If you read our previous entry about the landing round out and ground skim, I touched on the concept of a “1/4 loop” flare.  If this is how you land, then more VG would mean a more efficient transfer of energy (airspeed) into direction change (altitude) before the entire wing stalls.  With the VG tighter your are still more likely to have one tip stall before the other, but in light winds dropping a tip during a full flare landing isn’t much of an issue.
If you are NOT using the “1/4 loop” style flare, however… more VG will mean the onset of stall is more sudden, with less “mushing” as the wing transitions from flying to… uhh… not flying.  Flare timing remains relatively unchanged, but you may get less feedback from the glider with higher VG settings.  Another handling trait that changes with VG that rarely gets talked about is dihedral/anhedral.  Pulling the VG pulls the cross bars back, which pushes the cross bar-leading edge junction further out toward the tips.  The length of the side wires remains unchanged.  The result is more anhedral, which makes the glider less roll-stable.  In a turn the glider will want to roll further into the turn, or at least require high-siding to maintain constant bank.  Not exactly a trait we want when landing.  With very little VG, we have the least anhedral (or possibly effective dihedral via the washout of the trailing edge), which makes the glider much more roll stable.  In smooth conditions you may not notice a difference because a wings-level glider will stay that way either way… but if you get banked by turbulence, it can make a huge difference in how much you get steered off course, or how much input is needed to get it back.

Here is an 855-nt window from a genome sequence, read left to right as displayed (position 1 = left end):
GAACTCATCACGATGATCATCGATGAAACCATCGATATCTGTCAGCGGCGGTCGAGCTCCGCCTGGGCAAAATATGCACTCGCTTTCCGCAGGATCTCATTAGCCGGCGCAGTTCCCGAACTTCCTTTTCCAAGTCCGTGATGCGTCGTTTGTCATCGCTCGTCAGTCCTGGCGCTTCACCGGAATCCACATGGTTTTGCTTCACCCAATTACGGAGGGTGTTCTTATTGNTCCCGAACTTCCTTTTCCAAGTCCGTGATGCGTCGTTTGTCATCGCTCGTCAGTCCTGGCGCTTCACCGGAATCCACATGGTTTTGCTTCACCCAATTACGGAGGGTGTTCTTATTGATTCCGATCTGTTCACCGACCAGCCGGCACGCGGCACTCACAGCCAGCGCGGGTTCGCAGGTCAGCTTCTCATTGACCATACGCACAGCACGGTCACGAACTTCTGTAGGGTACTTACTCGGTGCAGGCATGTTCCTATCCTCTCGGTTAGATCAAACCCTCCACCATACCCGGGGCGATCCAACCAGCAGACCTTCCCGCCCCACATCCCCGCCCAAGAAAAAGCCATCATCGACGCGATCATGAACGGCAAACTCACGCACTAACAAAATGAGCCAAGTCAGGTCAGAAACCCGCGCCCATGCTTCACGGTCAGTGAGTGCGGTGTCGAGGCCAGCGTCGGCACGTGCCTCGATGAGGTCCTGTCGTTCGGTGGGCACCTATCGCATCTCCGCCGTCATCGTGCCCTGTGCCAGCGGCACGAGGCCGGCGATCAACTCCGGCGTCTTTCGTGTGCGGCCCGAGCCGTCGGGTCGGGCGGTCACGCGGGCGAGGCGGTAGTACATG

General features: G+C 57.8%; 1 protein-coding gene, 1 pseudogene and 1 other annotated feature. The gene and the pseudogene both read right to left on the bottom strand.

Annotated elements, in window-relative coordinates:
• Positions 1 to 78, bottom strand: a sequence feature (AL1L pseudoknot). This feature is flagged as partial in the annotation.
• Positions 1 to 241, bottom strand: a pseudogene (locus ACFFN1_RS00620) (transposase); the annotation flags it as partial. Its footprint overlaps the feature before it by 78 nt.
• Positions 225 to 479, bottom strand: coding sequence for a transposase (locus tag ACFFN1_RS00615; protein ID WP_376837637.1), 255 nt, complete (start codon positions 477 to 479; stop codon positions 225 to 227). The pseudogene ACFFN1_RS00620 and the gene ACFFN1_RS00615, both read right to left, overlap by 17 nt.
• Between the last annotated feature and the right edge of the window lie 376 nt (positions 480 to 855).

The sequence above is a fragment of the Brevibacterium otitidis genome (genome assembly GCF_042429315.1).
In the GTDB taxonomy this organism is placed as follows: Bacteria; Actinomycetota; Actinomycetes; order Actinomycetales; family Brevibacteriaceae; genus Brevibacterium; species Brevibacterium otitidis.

Then there are the more obvious concerns of less lateral control and increased gliding efficiency requiring a larger LZ… if you’re in smooth conditions and have a huge LZ, just adjust your approach accordingly.  If you’re good at keeping the glider balanced and flying straight, and always nail the flare timing… why not try landing at a higher VG setting?  I might suggest, as with all learning, a progression is the way to go- the more often you can fly the better, and on each landing (assuming calm and predictable conditions) try a little more VG.  Maybe move up in 1/4-1/8 increments.  It’s not like landing at 1/4 is good, 1/3 is ok, and 1/2 is death… good technique works with any setting, just know and manage the risks and work up to higher settings so you can get a feel for how they differ.  Then you can decide where the best balance is for YOU.
As a side note: If you weigh under 200 lbs you are on the very light end of the Sport 2 175.  Wills Wing says the optimum body weight for the 175 is 215-260 lbs.  That is because it is not just a scaled-up version of the Sport 2 155, but instead built with a much more rigid airframe to better control airframe flex and sail twist under the loads of flying gravity-gifted pilots.  It’s actually the only glider I know of that is truly built up to “big guy” standards.  And for big pilots, there is no better glider… but for those of us not quite so big, the stiffened airframe really hurts handling.  Not that we can’t fly the 175, but it handles like a truck compared to the 155 (for a pilot of our size/weight).  I am supremely surprised (impressed even) that you are flying it around at 3/4-full VG all the time!)  Please be careful landing at higher VG settings, because those settings combined with your body weight means you will have EXTREMELY LIMITED ROLL CONTROL.  Remember, safety is no accident- fly smart!